AS 91029
% Maori
Term 1
% Maori
Term 2
N
90% - DNS
75% - DNS
A
10%
25%
M
0%
0%
E
0%
0%


Achievement criteria in student-friendly language were revisited in conjunction with explicit literacy and teaching strategies as shown below

Algebra - Internal  3 credits - Numeracy
ACHIEVED
Form equations, Solve equations (line graph), Substitute
MERIT
Interpret data (in context)
EXCELLENCE
Create and solve your own equation
Literacy Strategy:
3 Level Guide
Achieved - Read on the line
Merit - Read between the lines
Excellence - Read beyond the lines
Teaching Strategy
Forming equations: Look for secret words: each, every, single, one, per; that number gets the letter

Solving equations: =sum(

Interpreting tables: Colour code cheapest prices


The table below shows an increase in Maori Achievement from 10% to 38% and a reduction in students not sitting assessments from 90% to 62%. 
AS 91029
% Maori
Term 1
% Maori
mid Term 2
% Maori after Term 2 exam
N
90% - DNS
75% - DNS
62% - DNS
A
10%
25%
38%
M
0%
0%
0%
E
0%
0%
0%
The Maori National Decile Equivalent (%) for Not achieved for this standard is 17.8%. We still have a way to go to get students confident enough to attempt assessment tasks.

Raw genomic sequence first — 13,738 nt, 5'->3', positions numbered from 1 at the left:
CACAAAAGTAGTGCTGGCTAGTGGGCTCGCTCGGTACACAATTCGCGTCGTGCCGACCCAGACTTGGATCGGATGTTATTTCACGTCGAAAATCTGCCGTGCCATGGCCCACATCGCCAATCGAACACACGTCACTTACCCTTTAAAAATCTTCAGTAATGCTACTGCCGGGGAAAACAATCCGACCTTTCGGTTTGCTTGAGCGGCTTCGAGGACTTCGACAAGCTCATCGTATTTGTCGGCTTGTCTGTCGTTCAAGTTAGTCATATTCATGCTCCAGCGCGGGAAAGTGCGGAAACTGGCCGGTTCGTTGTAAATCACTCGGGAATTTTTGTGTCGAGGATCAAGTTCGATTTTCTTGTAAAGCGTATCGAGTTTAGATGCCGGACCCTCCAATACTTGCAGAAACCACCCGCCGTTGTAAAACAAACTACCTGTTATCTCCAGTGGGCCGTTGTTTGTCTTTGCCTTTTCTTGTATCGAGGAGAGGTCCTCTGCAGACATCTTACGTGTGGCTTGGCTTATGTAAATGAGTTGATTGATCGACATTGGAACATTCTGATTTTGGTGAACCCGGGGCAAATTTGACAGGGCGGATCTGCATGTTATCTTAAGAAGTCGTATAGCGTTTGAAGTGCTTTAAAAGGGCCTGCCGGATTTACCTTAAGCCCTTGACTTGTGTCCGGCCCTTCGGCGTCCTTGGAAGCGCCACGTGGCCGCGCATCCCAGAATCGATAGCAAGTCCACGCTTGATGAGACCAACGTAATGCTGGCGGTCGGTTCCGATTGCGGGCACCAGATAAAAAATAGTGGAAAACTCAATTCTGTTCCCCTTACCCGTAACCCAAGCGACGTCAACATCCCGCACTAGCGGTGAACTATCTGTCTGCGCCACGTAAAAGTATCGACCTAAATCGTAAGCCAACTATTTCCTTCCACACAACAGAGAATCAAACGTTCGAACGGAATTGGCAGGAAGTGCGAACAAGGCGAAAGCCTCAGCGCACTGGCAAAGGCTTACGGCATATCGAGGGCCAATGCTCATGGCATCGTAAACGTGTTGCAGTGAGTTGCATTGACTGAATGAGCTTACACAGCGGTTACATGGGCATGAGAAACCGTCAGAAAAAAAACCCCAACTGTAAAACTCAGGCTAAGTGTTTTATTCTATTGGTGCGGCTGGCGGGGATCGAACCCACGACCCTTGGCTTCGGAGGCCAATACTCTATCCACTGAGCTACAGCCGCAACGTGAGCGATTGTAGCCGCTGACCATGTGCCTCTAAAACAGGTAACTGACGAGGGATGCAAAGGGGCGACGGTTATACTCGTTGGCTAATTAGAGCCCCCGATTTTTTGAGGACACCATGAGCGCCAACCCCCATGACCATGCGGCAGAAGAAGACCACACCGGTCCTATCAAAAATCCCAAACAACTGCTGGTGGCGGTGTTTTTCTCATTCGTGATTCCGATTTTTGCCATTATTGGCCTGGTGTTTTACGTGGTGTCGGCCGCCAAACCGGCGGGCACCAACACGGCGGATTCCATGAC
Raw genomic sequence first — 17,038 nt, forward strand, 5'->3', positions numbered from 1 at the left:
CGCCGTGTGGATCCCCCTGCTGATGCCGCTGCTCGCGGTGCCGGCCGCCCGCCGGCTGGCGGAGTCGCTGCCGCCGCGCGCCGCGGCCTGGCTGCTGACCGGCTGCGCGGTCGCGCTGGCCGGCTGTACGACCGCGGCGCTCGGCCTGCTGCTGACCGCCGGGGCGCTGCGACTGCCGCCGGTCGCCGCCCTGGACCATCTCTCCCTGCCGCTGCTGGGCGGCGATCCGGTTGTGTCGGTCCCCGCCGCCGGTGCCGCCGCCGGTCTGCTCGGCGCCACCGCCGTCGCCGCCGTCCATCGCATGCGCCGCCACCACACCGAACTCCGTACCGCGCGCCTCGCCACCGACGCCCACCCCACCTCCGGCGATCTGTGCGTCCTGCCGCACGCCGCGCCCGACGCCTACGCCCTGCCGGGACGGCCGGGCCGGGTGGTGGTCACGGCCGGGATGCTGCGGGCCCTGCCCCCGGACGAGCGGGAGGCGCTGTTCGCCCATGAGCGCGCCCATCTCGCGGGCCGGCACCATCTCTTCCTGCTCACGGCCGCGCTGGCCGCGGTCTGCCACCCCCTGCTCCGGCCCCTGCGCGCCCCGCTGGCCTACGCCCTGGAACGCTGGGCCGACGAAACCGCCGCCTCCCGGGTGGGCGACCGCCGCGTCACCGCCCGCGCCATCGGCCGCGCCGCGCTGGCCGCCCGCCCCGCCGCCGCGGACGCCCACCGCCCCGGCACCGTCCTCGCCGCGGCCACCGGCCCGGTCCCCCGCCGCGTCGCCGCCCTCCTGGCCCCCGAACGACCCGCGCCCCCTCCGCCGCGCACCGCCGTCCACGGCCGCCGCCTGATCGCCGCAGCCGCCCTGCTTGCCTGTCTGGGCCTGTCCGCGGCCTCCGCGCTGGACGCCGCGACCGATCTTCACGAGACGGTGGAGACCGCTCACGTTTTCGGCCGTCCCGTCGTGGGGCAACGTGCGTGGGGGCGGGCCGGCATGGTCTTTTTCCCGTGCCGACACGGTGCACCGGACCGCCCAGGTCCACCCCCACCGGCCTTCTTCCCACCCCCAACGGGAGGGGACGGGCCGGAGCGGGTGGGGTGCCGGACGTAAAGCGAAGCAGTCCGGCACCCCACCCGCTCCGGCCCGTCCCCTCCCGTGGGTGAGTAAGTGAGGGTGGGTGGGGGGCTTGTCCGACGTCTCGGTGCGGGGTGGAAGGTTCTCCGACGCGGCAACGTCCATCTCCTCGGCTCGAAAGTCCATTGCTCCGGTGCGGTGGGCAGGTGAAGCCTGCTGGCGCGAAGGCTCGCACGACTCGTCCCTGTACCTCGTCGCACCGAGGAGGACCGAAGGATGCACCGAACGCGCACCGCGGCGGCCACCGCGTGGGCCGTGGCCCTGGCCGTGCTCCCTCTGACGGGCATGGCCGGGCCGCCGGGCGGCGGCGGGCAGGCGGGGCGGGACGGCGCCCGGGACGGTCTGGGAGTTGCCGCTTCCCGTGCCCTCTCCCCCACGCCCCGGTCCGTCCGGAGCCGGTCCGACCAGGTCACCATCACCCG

Wednesday, 17 May 2017

Whanau support

Our recent analysis of data from 1 May showed that 42% of our year 11Maori learners and 87% of 1104MAT Maori learners have zero maths credits. Giving 1104MAT learners an opportunity to set maths specific Goals on day 1 of term 2 seems to have had limited effect on a few learners, so I stepped up the intervention and contacted whanau today asking for their support to encourage learners to attend maths study classes after school. 50% of our whanau immediately agreed to support their children. Now we just need learners to show up.